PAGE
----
The debate over whether marijuana should or shouldn’t be legalized will likely be with us for a long time. If you are a parent, you no doubt have a strong opinion on the matter, either for or against legalization.

Ultimately, the prevalence of marijuana in society won’t come down to legislation, which has proved unable to control the widespread availability of such substances. After all, just about any high school or college student knows where to get drugs, despite the law.

What will ultimately decide whether a child grows up to use any kind of substance is something I don’t see being addressed in the arguments for or against.

When anyone abuses anything — from alcohol to food, drugs, or sex — they are screaming that they feel “empty” inside. There’s a void, a hollow, where there ought to be a solid sense of themselves.

A child who knows their true self — who is deeply rooted in their essence — has no internal sense of “emptiness.”

There’s no void to have to fill.

Instead, their life flows from a feeling of well-being, as who they are discovering themselves to be seeks to express itself creatively and meaningfully.

I believe that the sense of being a person of inestimable value is the taproot of responsible behavior at all ages. And this is a feeling that can be cultivated in childhood — something we really can do something about — for we all come into the world initially feeling wonderful about ourselves. We are excited to be alive.

When “wonderful” truly describes how our children feel about themselves, they are no longer driven by an internal sense of lack. They don’t “have to have” something in order to feel like a complete and valid person, though they may enjoy many things in a manner that’s uplifting.

When children truly know their own mind, neither do they bow to peer pressure.

The question is why our children lose this wonderful feeling of being the person they are that they were born with. I believe it happens because of the way we parent, along with how we react to children’s behavior in our schools.

We pump a huge amount of money into the “war on drugs.” What I would like to see is for us to address the fundamental parenting issue that underlies this social issue.

I would like to see us move to a style of parenting that will bring our children up so they have no need to abuse anything in their lives, but instead make intelligent choices in everything.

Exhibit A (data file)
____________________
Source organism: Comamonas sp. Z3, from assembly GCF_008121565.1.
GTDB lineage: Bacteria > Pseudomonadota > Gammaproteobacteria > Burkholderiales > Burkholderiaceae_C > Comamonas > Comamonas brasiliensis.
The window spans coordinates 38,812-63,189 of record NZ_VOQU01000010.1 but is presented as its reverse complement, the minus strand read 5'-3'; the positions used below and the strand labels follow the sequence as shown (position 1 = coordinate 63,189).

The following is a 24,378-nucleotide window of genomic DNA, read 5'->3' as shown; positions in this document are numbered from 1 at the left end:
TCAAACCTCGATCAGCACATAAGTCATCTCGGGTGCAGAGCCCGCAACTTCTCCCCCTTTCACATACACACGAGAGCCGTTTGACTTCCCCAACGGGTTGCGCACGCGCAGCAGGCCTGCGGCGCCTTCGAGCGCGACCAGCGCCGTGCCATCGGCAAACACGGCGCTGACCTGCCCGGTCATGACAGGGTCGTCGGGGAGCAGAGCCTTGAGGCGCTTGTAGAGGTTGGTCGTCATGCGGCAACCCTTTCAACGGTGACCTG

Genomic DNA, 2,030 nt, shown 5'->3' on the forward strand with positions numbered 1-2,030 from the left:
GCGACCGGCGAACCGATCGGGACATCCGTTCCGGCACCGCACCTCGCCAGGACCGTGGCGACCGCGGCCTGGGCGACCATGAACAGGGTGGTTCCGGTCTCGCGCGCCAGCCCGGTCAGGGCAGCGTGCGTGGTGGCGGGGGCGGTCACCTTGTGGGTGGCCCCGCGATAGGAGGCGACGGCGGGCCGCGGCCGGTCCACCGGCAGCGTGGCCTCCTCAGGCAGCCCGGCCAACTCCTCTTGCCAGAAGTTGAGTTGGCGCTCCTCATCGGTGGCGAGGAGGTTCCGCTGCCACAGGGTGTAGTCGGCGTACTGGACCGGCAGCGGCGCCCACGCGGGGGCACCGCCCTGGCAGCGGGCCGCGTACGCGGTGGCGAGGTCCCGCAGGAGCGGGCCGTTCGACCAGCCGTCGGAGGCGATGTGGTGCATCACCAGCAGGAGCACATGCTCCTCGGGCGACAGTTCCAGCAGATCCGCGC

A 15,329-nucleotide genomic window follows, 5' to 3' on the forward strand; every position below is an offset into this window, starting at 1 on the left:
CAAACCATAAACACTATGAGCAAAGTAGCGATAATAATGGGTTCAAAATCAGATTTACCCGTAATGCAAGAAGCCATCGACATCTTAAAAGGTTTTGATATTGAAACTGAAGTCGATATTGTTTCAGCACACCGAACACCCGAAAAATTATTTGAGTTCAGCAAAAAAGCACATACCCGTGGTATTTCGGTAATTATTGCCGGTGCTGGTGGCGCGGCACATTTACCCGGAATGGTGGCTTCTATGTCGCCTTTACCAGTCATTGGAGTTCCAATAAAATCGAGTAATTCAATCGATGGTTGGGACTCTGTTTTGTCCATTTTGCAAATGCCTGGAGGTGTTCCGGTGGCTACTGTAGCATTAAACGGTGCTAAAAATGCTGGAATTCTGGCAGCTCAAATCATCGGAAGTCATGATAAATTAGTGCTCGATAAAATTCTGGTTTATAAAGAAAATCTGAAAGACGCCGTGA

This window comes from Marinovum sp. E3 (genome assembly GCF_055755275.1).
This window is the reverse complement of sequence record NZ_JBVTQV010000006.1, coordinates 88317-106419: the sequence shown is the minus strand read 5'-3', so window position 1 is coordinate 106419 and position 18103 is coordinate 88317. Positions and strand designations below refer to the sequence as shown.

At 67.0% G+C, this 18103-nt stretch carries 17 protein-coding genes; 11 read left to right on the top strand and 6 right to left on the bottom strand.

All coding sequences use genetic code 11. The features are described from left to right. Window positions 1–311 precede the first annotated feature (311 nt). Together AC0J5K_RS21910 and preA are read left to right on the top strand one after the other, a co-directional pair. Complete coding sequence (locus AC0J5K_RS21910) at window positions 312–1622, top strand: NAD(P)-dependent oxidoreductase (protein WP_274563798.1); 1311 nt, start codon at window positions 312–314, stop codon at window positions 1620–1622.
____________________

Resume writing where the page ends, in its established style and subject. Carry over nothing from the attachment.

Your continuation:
In my practice as a clinical psychologist, I’m interested not so much in teaching “quick fix” parenting techniques, but in children knowing who they are.


When our kids know and respect who they are, they don’t need to get blitzed or stoned, let alone engage in meaningless sex, in order to have a good time. Because their lives are fulfilling, whatever they participate in is thought out and enjoyed responsibly.

As a society, if we dedicated the sums of money we sink into fighting substance abuse into helping our children discover and be true to themselves, we would have a very different society.

If we put our minds to it — if we become intentional as a society — we can raise a generation that has no desire to binge on anything, let alone to drop out. Through our homes and schools, we can bring up children to be self-directed and responsible. We can raise children who love themselves, value themselves and want to express their creative nature by building a better world.

The way to do this is to begin practicing what I call “conscious” parenting. To parent consciously — which is the opposite of most of the reactive parenting I see among many parents, not to mention often advocated in parenting books — requires us to connect with our child’s essence.

This is about getting to know them at a much deeper level than the person we think they “ought” to be or imagine them to be. It’s about discovering who they really are.

When we shelve our expectations of who our child should be, and instead tune into their real self, they no longer have a need to act out. After all, all bad behavior is a form of acting out.

Conscious parenting requires us to find out what our children are trying to tell us through their poor behavior. When we find out what’s driving them, it totally changes how we respond to them. Our responses are not determined by their surface behaviors but instead by who it is they are on an internal level. Their being-state is always honored over and above their actions.

Children who are raised with their emotions and self-hood validated on a moment-to-moment basis grow to be self-directed and self-aware. Such children rarely feel the need to check out via drugs or alcohol. Instead, they are fully checked-in. Life is not something they need to escape from. Instead, it is to be danced and played with. With engagement, fearlessness and joy.

To view my TEDx talk on Conscious Parenting click, here.

Dr. Shefali

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